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What is berberine used for?

Medically reviewed by Leigh Ann Anderson, PharmD. Last updated on July 29, 2022.

Official answer

  • Berberine has been used in traditional Chinese and Ayurvedic medicine to treat infections, diarrhea, diabetes, HIV, heart failure, high cholesterol and high blood pressure.
  • It has also been researched for treatment of certain cancers, with breast and colon cancers showing the most promise. It may have anti-inflammatory and antioxidant activity and promote cell death (apoptotic activity) in some cancers.
  • Berberine is an alkaloid derivative and is found in the roots, rhizomes, bark and stems of barberry, goldenseal and other medicinal plants.

Berberine is not approved by the FDA for any prescription use. It is available over-the-counter (OTC) in the US and is considered an herbal dietary supplement.

Does berberine have any other name?

Synonyms for berberine include:

  • Berberina
  • Berberine alkaloid
  • Berberine
  • Umbellatine
  • Berberine Chloride Hydrate
  • Berberine Sulfate Hydrate
  • Neutral berberine sulfate
  • Berberine Tannate

Where does berberine come from?

Berberine is an alkaloid derivative and was first isolated in 1917 from goldenseal (Hydrastis canadensis), also called yellowroot. Goldenseal is an herb of the buttercup family and found in North America. However, when people take goldenseal by mouth very little berberine is absorbed into the bloodstream so study results on berberine may not apply to goldenseal, according to the National Center for Complementary and Integrative Health (NCCIH).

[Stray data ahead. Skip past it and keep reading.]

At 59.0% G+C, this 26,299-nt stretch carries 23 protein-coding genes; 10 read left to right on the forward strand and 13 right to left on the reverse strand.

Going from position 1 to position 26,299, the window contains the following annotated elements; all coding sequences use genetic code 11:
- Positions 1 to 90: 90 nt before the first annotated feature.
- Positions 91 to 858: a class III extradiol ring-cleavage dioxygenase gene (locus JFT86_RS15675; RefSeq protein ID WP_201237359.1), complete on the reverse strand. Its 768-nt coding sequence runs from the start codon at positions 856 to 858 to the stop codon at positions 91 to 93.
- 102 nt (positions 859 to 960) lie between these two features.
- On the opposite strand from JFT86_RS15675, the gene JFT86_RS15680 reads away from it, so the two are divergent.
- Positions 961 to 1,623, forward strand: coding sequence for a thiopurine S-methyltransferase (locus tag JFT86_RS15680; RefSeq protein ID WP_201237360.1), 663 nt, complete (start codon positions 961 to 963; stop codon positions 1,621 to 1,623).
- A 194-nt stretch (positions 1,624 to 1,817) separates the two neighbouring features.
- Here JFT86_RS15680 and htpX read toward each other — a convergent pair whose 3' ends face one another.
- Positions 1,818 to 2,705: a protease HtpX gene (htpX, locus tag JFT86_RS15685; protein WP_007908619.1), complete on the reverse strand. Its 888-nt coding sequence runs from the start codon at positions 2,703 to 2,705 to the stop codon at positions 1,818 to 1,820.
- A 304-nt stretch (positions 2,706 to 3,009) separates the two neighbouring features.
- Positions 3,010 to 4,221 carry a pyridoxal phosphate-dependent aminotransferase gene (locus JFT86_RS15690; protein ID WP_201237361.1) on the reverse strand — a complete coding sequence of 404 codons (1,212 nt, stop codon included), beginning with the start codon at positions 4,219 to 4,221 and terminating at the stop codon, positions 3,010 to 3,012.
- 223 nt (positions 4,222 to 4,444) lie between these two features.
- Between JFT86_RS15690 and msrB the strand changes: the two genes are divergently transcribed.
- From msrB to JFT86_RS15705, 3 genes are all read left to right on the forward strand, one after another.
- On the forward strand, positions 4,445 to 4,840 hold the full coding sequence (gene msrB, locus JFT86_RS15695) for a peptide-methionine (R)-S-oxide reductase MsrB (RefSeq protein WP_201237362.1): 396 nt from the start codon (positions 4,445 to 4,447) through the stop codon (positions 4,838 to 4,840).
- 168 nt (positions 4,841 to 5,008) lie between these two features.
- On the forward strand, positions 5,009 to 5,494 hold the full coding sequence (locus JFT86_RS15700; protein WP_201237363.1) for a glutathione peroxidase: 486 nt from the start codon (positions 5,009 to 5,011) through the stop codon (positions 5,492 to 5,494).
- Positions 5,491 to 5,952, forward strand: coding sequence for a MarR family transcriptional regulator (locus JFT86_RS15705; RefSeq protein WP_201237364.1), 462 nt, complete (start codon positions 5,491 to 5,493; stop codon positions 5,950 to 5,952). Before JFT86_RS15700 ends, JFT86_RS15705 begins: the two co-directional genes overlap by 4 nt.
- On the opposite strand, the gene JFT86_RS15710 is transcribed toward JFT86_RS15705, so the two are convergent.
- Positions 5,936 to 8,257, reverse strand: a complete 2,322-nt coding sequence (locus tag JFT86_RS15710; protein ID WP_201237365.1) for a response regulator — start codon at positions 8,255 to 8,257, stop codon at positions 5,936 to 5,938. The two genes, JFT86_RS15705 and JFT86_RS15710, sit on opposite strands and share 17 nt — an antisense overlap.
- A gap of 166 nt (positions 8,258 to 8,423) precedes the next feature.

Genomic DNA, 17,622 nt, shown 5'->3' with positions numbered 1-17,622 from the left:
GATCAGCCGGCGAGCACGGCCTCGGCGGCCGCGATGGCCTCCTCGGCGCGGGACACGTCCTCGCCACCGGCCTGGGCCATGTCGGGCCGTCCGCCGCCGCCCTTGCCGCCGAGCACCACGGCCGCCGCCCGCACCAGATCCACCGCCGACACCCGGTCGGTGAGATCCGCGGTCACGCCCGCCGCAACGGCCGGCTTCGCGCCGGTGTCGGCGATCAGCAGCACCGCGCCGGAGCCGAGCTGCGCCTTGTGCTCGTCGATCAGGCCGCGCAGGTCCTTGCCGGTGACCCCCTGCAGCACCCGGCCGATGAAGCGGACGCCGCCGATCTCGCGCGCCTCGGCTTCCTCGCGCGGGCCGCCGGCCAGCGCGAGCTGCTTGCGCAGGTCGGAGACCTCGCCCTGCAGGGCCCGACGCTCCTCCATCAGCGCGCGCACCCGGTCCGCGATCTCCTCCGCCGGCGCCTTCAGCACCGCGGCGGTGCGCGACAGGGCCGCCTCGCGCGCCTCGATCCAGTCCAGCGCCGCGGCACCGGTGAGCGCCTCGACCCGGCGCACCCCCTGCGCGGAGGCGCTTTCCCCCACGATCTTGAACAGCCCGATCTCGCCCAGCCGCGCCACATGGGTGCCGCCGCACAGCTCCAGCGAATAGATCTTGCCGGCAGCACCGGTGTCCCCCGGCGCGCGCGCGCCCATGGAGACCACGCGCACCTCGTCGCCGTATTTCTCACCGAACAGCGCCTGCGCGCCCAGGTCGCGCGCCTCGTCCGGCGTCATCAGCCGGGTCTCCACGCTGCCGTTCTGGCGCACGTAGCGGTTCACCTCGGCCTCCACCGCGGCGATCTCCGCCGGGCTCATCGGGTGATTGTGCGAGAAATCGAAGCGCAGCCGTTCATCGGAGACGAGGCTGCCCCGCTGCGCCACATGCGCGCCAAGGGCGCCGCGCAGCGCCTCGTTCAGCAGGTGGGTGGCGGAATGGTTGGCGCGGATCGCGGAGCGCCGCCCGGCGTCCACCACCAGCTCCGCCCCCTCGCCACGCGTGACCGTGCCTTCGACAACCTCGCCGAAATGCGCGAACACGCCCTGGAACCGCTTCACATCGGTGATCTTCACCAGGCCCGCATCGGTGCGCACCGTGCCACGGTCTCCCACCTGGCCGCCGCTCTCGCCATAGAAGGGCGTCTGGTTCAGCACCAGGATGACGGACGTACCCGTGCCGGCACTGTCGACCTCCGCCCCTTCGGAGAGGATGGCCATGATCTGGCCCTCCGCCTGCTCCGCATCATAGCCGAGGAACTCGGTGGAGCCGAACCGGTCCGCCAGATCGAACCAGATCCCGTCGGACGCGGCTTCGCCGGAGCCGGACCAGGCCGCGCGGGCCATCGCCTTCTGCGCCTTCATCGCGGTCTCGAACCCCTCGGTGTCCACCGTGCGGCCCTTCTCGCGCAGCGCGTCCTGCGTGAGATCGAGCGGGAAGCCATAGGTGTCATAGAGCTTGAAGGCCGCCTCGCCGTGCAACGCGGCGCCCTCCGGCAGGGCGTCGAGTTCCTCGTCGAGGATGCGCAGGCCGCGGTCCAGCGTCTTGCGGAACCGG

Berberine is found in other plants, such as barberry (Berberis vulgaris L.) and the Amur cork tree (in East Asia). It has a bitter taste and bright yellow color.

Is berberine safe to take?

Berberine appears to have low toxicity at normal doses with stomach effects being the most common complaint; however studies are limited and doses are not well-defined.

  • Stomach pain, diarrhea, gas and nausea / vomiting have been reported. Berberine has a bitter taste.
  • Other side effects may include dizziness, fainting, headache, and muscle aches.
  • Effects on the heart like low blood pressure, slow heart rate, and abnormal heart rhythms may occur with higher doses.
  • Allergic reactions have also been reported with berberine use.

According to NCCIH, berberine may cause or worsen jaundice in newborn infants and could lead to a life-threatening problem called kernicterus (a type of brain damage). Do not use this medicine in children unless recommended by your pediatrician.

Talk to your healthcare provider before you use berberine if you are on insulin, have diabetes or have low blood sugar. If you are pregnant or nursing, have a serious medical condition like cancer, or use any other medicines, do not use berberine unless recommended by your doctor.

Does berberine have drug interactions?